Theology and Philosophy
The Plunkett Centre for Ethics (a joint centre of Australian Catholic University and St Vincent’s Hospital in Sydney) is delighted to present:
Shaping Shared Solutions: A Workshop in Clinical Ethics Mediation
Friday 11 November 2016
Douglas Miller Lecture Theatre|
St Vincent’s Hospital
Darlinghurst NSW 2010
(entry is via Barcom Avenue)
Develop techniques, and clarify principles, to guide sound solutions in end of life care, including:
- The need for clinical ethics consultation.
- The techniques of mediation.
- How practice is informed by ethical principle.
This workshop is suitable for healthcare practitioners, academic staff and researchers, and will be delivered by:
Professor Nancy Dubler
Professor of Clinical Ethics, Department of Population Health, New York University
Dr Peter Saul
Intensivist, John Hunter Hospital, Newcastle
Professor Cameron Stewart
Legal Practitioner, Sydney Law School, University of Sydney
About Professor Nancy Dubler
Nancy Neveloff Dubler LL.B. is Consultant for Bioethics at the New York City Health and Hospitals Corporation. She is Professor Emerita at the Albert Einstein College of Medicine and former director of the Division of Bioethics at Montefiore Medical Centre and the Albert Einstein College of Medicine.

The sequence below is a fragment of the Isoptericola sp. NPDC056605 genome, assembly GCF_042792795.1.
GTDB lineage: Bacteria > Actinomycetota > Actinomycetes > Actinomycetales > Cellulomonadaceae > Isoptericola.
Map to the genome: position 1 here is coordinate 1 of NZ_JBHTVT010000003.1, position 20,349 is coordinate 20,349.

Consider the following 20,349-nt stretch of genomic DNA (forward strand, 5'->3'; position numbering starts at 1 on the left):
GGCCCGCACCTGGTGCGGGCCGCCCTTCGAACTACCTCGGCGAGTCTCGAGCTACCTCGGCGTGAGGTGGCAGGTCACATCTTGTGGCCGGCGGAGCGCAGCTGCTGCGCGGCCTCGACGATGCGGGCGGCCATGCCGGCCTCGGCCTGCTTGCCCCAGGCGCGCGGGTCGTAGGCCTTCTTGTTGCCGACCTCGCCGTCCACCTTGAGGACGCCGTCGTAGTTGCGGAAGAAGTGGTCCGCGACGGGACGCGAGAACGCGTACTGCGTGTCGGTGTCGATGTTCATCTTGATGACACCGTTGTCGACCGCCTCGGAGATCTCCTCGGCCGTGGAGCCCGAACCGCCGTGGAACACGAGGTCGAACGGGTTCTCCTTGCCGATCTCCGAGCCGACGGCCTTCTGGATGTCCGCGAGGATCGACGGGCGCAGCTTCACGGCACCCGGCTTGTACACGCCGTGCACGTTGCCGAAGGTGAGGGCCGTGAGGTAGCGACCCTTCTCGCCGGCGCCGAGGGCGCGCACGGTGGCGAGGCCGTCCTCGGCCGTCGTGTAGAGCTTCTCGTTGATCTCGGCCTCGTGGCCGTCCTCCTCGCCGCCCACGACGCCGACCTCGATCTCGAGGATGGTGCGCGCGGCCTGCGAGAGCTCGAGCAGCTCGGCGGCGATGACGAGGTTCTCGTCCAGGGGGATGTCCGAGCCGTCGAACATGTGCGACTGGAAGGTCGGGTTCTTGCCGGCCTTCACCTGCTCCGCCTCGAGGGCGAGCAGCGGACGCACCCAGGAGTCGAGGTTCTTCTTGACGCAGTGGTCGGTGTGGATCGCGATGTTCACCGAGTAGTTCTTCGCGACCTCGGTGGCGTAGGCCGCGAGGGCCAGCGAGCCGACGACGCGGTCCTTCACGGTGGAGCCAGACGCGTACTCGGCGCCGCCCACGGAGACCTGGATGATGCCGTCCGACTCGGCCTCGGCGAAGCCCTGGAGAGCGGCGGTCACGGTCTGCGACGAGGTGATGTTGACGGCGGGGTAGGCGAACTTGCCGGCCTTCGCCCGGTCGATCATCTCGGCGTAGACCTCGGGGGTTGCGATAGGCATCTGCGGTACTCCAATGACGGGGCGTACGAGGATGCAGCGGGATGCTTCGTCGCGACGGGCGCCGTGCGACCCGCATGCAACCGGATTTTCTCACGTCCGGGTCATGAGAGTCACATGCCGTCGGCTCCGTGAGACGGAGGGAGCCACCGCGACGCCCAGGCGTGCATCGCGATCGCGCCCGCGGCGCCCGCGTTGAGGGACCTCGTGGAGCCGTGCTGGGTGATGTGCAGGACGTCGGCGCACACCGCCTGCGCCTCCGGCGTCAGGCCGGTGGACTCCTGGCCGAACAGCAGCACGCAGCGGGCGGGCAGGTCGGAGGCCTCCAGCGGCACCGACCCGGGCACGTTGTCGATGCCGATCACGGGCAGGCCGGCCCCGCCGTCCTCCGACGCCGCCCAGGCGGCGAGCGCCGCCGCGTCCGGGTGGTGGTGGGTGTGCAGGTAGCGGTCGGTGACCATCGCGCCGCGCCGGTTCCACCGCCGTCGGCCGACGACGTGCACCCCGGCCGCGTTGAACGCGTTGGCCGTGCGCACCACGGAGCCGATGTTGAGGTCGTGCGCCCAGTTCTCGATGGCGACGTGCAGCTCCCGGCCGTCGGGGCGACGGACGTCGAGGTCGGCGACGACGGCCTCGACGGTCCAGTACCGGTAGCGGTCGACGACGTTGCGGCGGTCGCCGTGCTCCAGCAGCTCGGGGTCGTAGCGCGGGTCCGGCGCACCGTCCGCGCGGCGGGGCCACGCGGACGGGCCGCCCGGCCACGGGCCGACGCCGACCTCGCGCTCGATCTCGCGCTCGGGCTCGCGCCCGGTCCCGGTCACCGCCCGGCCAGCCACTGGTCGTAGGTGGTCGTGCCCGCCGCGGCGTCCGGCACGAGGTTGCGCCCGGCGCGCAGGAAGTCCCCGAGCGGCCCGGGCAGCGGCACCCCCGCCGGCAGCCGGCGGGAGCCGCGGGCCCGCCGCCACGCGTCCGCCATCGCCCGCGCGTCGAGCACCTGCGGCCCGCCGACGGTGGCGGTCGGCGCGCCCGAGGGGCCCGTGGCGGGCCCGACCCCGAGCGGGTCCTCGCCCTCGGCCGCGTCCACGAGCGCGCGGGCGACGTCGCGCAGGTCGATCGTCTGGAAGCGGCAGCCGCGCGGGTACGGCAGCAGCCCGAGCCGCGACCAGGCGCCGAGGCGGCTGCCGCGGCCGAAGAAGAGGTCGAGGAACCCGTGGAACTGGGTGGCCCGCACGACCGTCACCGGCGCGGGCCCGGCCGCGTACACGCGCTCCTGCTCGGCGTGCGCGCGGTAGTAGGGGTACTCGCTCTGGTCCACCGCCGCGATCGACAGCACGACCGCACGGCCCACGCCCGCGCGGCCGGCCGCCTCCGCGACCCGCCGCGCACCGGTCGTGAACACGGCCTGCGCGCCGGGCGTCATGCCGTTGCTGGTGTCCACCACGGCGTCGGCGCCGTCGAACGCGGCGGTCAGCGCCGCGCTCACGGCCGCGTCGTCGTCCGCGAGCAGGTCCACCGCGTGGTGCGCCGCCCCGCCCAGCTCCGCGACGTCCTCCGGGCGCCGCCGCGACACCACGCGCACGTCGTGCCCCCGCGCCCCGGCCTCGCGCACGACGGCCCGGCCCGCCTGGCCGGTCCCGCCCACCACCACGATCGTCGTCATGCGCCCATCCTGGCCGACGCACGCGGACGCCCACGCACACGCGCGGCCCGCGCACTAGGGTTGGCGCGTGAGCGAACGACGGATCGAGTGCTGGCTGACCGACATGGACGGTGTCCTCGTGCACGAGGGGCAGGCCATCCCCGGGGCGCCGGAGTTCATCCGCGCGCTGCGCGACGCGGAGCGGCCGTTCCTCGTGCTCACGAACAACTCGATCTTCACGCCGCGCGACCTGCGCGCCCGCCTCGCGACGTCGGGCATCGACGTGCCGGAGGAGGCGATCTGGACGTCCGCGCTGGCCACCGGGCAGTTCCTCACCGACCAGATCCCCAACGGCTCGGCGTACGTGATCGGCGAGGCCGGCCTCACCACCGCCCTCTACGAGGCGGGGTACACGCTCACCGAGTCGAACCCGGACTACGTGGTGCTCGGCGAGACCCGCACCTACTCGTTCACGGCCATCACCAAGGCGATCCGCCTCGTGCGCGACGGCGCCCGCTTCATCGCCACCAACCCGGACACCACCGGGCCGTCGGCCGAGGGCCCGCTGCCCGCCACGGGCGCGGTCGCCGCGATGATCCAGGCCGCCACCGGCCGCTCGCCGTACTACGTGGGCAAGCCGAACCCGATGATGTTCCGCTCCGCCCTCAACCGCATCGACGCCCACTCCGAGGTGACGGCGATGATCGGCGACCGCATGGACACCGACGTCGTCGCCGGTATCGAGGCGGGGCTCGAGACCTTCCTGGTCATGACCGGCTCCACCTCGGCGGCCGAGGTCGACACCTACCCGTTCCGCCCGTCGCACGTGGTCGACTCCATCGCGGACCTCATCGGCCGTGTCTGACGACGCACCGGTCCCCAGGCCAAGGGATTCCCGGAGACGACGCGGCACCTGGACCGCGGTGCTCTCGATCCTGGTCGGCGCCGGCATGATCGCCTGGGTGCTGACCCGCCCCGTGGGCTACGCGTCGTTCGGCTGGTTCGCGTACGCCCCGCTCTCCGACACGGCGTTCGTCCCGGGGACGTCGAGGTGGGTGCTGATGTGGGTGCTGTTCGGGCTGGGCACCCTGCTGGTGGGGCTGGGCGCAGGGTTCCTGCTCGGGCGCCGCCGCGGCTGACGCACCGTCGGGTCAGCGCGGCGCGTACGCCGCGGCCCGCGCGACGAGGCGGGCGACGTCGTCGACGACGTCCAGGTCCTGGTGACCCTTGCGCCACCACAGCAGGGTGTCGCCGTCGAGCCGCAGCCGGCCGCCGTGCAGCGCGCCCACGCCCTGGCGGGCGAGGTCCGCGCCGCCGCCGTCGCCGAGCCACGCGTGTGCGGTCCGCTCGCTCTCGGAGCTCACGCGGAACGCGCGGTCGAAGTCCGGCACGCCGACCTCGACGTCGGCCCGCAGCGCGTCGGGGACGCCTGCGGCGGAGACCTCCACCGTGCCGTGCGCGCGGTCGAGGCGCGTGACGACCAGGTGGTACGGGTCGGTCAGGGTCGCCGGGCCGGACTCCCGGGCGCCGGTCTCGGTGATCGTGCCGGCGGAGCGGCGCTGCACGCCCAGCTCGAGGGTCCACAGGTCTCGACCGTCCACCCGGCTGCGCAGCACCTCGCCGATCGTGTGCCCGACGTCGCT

She received her B.A. from Barnard College and her LL.B. from the Harvard Law School. She lectures extensively and is the author of numerous articles and books on end of life care, home care and long-term care, geriatrics, adolescent medicine, prison and jail health care, Clinical Ethics Consultation, Bioethics Mediation and AIDS.
Her most recent books are: Bioethics Mediation: A Guide to Shaping Shared Solutions, co-author, Carol Liebman (Vanderbilt University Press, 2011); The Ethics and Regulation of Research with Human Subjects, Coleman, Menikoff, Goldner and Dubler (Lexis/nexis, 2005; Supplement 2012); Ethics for Health Care Organizations: Theory, Case Studies, and Tools, with Jeffrey Blustein and Linda Farber Post (2002).
Professor Dubler consults often with Catholic hospitals and health care systems, with federal agencies as well as national working groups and bioethics centres in the United States.